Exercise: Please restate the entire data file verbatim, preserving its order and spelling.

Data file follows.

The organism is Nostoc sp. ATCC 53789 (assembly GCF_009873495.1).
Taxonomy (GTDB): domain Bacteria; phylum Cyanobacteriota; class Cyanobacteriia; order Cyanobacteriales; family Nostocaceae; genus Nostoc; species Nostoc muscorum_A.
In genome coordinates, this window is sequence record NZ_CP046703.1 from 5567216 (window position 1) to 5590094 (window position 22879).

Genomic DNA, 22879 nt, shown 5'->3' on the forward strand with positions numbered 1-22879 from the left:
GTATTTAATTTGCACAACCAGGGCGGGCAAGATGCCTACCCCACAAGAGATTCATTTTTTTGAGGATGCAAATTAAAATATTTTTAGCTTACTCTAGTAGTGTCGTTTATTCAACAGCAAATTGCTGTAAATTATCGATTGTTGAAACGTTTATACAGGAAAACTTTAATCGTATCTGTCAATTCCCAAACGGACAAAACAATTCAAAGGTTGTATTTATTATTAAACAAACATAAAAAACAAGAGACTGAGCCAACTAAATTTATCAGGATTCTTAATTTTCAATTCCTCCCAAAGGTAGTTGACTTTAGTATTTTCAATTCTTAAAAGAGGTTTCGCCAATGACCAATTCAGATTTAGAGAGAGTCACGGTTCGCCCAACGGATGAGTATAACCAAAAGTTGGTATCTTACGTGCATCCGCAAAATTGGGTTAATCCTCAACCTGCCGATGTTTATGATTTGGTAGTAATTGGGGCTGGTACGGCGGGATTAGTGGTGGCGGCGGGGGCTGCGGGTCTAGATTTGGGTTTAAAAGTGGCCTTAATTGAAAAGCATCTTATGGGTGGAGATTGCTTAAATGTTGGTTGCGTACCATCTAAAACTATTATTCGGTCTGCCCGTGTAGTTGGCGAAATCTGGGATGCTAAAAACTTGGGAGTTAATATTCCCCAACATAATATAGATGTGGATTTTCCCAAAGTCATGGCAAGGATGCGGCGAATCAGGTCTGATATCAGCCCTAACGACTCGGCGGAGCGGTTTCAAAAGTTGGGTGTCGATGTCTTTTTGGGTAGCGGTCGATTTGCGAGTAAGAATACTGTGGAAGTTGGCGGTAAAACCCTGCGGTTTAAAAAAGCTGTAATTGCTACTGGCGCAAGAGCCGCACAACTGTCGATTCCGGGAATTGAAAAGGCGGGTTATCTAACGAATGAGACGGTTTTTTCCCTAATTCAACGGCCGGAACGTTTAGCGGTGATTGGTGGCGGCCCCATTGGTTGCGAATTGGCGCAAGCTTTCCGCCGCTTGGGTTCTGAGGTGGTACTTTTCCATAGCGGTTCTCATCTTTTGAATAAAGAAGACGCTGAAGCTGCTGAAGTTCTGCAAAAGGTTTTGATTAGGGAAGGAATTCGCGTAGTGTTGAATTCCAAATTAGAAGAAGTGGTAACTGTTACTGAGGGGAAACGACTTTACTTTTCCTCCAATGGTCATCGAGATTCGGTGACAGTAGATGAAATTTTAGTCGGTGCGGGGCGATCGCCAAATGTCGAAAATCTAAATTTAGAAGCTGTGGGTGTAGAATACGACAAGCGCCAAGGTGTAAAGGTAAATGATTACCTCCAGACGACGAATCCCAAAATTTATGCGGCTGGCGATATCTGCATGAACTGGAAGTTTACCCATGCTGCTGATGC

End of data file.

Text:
The organism is Nostoc sp. ATCC 53789 (assembly GCF_009873495.1).
Taxonomy (GTDB): domain Bacteria; phylum Cyanobacteriota; class Cyanobacteriia; order Cyanobacteriales; family Nostocaceae; genus Nostoc; species Nostoc muscorum_A.
In genome coordinates, this window is sequence record NZ_CP046703.1 from 5567216 (window position 1) to 5590094 (window position 22879).

Genomic DNA, 22879 nt, shown 5'->3' on the forward strand with positions numbered 1-22879 from the left:
GTATTTAATTTGCACAACCAGGGCGGGCAAGATGCCTACCCCACAAGAGATTCATTTTTTTGAGGATGCAAATTAAAATATTTTTAGCTTACTCTAGTAGTGTCGTTTATTCAACAGCAAATTGCTGTAAATTATCGATTGTTGAAACGTTTATACAGGAAAACTTTAATCGTATCTGTCAATTCCCAAACGGACAAAACAATTCAAAGGTTGTATTTATTATTAAACAAACATAAAAAACAAGAGACTGAGCCAACTAAATTTATCAGGATTCTTAATTTTCAATTCCTCCCAAAGGTAGTTGACTTTAGTATTTTCAATTCTTAAAAGAGGTTTCGCCAATGACCAATTCAGATTTAGAGAGAGTCACGGTTCGCCCAACGGATGAGTATAACCAAAAGTTGGTATCTTACGTGCATCCGCAAAATTGGGTTAATCCTCAACCTGCCGATGTTTATGATTTGGTAGTAATTGGGGCTGGTACGGCGGGATTAGTGGTGGCGGCGGGGGCTGCGGGTCTAGATTTGGGTTTAAAAGTGGCCTTAATTGAAAAGCATCTTATGGGTGGAGATTGCTTAAATGTTGGTTGCGTACCATCTAAAACTATTATTCGGTCTGCCCGTGTAGTTGGCGAAATCTGGGATGCTAAAAACTTGGGAGTTAATATTCCCCAACATAATATAGATGTGGATTTTCCCAAAGTCATGGCAAGGATGCGGCGAATCAGGTCTGATATCAGCCCTAACGACTCGGCGGAGCGGTTTCAAAAGTTGGGTGTCGATGTCTTTTTGGGTAGCGGTCGATTTGCGAGTAAGAATACTGTGGAAGTTGGCGGTAAAACCCTGCGGTTTAAAAAAGCTGTAATTGCTACTGGCGCAAGAGCCGCACAACTGTCGATTCCGGGAATTGAAAAGGCGGGTTATCTAACGAATGAGACGGTTTTTTCCCTAATTCAACGGCCGGAACGTTTAGCGGTGATTGGTGGCGGCCCCATTGGTTGCGAATTGGCGCAAGCTTTCCGCCGCTTGGGTTCTGAGGTGGTACTTTTCCATAGCGGTTCTCATCTTTTGAATAAAGAAGACGCTGAAGCTGCTGAAGTTCTGCAAAAGGTTTTGATTAGGGAAGGAATTCGCGTAGTGTTGAATTCCAAATTAGAAGAAGTGGTAACTGTTACTGAGGGGAAACGACTTTACTTTTCCTCCAATGGTCATCGAGATTCGGTGACAGTAGATGAAATTTTAGTCGGTGCGGGGCGATCGCCAAATGTCGAAAATCTAAATTTAGAAGCTGTGGGTGTAGAATACGACAAGCGCCAAGGTGTAAAGGTAAATGATTACCTCCAGACGACGAATCCCAAAATTTATGCGGCTGGCGATATCTGCATGAACTGGAAGTTTACCCATGCTGCTGATGC